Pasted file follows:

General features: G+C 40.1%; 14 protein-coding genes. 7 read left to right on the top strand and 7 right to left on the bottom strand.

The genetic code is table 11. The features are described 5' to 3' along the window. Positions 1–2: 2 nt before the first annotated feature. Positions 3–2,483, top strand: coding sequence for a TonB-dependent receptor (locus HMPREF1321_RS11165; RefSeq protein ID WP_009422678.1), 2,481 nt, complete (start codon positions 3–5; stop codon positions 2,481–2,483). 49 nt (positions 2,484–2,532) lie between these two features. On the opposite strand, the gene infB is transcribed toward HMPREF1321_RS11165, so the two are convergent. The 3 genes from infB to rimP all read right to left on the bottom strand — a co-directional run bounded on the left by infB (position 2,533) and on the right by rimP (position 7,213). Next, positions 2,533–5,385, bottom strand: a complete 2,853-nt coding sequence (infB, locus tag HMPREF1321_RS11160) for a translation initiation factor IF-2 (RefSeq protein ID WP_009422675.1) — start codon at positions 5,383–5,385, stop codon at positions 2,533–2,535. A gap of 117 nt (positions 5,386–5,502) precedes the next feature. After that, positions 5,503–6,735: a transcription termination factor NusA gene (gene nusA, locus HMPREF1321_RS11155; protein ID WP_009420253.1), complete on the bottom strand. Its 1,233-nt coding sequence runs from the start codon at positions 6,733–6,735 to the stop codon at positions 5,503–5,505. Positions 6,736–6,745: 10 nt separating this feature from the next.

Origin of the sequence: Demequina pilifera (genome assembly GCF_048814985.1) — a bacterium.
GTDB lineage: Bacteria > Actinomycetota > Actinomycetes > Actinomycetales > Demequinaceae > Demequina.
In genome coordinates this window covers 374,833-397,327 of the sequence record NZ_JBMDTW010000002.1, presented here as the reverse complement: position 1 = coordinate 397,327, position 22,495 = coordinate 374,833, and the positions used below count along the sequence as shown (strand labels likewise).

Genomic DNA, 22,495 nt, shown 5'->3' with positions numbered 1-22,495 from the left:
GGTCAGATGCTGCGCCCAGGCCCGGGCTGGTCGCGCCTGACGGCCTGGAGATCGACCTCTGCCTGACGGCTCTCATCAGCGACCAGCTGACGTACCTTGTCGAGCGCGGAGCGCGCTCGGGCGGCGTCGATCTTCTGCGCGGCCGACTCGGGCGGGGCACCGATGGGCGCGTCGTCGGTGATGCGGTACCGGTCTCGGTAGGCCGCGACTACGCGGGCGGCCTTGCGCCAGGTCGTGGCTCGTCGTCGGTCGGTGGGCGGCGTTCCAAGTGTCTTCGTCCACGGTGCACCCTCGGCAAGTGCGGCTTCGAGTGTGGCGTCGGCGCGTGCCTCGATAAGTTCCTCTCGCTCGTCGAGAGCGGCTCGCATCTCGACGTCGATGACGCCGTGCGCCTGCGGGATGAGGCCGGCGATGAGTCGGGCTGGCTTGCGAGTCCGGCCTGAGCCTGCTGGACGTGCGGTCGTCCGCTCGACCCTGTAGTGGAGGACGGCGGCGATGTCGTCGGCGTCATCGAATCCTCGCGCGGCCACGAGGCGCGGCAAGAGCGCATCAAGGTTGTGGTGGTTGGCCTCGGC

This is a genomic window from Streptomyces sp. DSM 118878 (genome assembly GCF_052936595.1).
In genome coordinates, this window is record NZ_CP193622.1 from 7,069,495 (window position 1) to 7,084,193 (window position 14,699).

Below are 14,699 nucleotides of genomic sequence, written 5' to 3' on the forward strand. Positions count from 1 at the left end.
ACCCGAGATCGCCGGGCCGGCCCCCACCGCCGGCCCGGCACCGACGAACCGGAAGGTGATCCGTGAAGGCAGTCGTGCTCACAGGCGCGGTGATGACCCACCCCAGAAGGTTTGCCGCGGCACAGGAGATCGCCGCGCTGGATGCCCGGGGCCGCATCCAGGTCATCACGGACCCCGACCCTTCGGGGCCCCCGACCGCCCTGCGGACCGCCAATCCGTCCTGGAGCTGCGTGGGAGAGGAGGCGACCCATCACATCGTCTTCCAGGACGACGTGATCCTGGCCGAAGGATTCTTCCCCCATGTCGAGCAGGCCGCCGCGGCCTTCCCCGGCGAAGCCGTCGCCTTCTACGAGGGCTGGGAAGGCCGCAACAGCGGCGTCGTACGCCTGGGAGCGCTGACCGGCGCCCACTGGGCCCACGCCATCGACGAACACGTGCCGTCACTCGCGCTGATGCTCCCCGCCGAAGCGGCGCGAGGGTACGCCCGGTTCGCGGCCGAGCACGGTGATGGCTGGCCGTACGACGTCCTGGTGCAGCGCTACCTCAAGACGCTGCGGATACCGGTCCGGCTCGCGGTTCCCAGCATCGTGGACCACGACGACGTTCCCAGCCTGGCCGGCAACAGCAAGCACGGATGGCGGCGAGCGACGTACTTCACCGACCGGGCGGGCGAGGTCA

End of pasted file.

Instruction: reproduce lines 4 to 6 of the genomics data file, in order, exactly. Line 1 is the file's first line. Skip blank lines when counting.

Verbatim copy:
GTDB lineage: Bacteria > Actinomycetota > Actinomycetes > Actinomycetales > Demequinaceae > Demequina.
In genome coordinates this window covers 374,833-397,327 of the sequence record NZ_JBMDTW010000002.1, presented here as the reverse complement: position 1 = coordinate 397,327, position 22,495 = coordinate 374,833, and the positions used below count along the sequence as shown (strand labels likewise).

Genomic DNA, 22,495 nt, shown 5'->3' with positions numbered 1-22,495 from the left: